Understanding Climate Zones

Different plants like different climates. Artichokes like mild weather year round. Okra loves heat and humidity. Apples and plums need a certain number of hours of winter chill to fruit well. To help gardeners know which plants perform best in which areas, the USDA created a map of climate zones, assigning each zone a number. Once you know the number for your area, all you need to do is look for that same number on the label when you shop for plants.

Unfortunately, these zone maps aren’t any guarantee that the plant you choose is actually suited to your area for a couple of reasons:

  • It doesn’t account for microclimates—variations from the standard climate of the area caused by terrain, construction, vegetation and other variables. Concrete, for example, collects and retains heat, raising the ambient temperature of the surrounding area, while dense trees keep the ground cooler than usual by preventing sunlight from reaching the ground. Microclimates can even vary within a single yard. A sunny wall in an enclosed backyard can be almost a full number higher than a shady, open area at the front of the house.
  • It focuses on lows and largely ignores highs. Just because a plant can’t take freezing weather doesn’t mean it can handle scorching heat. Take for example the artichoke, mentioned earlier. It loves the temperate Northern California coastal marine zone for its fog and even, year-round 50-60 degree temperatures but may not be happy at all in Austin Texas or the Florida panhandle (all zone 8b).
  • Climates change. The current map, which was last updated in 1990, no longer accurately reflects the current climate trends. Thankfully, they are currently in the process of updating the map, but that won’t really help the plants you already have in place.

One other thing to consider, plenty of plants, given the right placement and attention, can survive outside their zone. The trick is make sure all of their other needs (sun, water, etc.) are being met and that you’ve placed them in an area of the yard with a microclimate that comes as close as possibly to their preferred zone.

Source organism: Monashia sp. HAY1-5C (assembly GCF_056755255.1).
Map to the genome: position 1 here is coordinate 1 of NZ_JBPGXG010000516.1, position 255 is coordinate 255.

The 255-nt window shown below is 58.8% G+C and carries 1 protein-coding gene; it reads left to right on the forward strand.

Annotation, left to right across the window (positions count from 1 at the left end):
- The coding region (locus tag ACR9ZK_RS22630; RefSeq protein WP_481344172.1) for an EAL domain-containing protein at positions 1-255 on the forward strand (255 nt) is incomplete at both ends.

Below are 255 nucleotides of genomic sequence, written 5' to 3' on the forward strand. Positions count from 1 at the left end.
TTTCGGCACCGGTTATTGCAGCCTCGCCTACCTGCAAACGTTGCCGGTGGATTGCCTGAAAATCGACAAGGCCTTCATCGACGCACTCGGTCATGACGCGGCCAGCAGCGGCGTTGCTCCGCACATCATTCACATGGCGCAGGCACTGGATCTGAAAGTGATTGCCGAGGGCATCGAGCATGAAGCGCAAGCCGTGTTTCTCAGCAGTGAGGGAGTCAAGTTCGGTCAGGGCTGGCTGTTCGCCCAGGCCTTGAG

Find Your Zone

NOTE: If you live in the Western United States, check out the Sunset Western Garden Book which has its own zone system designed to account for the extremely varied climates of this area.

Choosing Containers

There are so many great things about container gardening. For starters, they fit just about anywhere from a tiny apartment windowsill to a sweeping multi-acre estate. They let you garden where you couldn’t otherwise—on a 5th story balcony, inside an office building, on land that’s soil has been damaged by toxins or overuse. They allow you to move plants around as your moods (or the weather) dictate. And most fun of all, containers come in a wide variety of sizes, styles and materials to suit your personality, architecture and budget.

Here is the low-down on some of the most common container types:

Terra Cotta
Probably what most people think of when they think of planting in pots, terra cotta has been around since ancient times. The signature orange unglazed pottery tends to build a mossy coating over time making it especially well-suited to English country gardens.

Pro: Inexpensive, available most everywhere in a variety of sizes, very well draining, easy and fun to decorate (use non-toxic paints as terra cotta is porous and any chemicals could leach through to your plants)
Con: Heavy, dries out very quickly, susceptible to cracking at freezing temperatures, easy to break

To help terra cotta retain water more efficiently, consider using it as a liner for another decorative pot.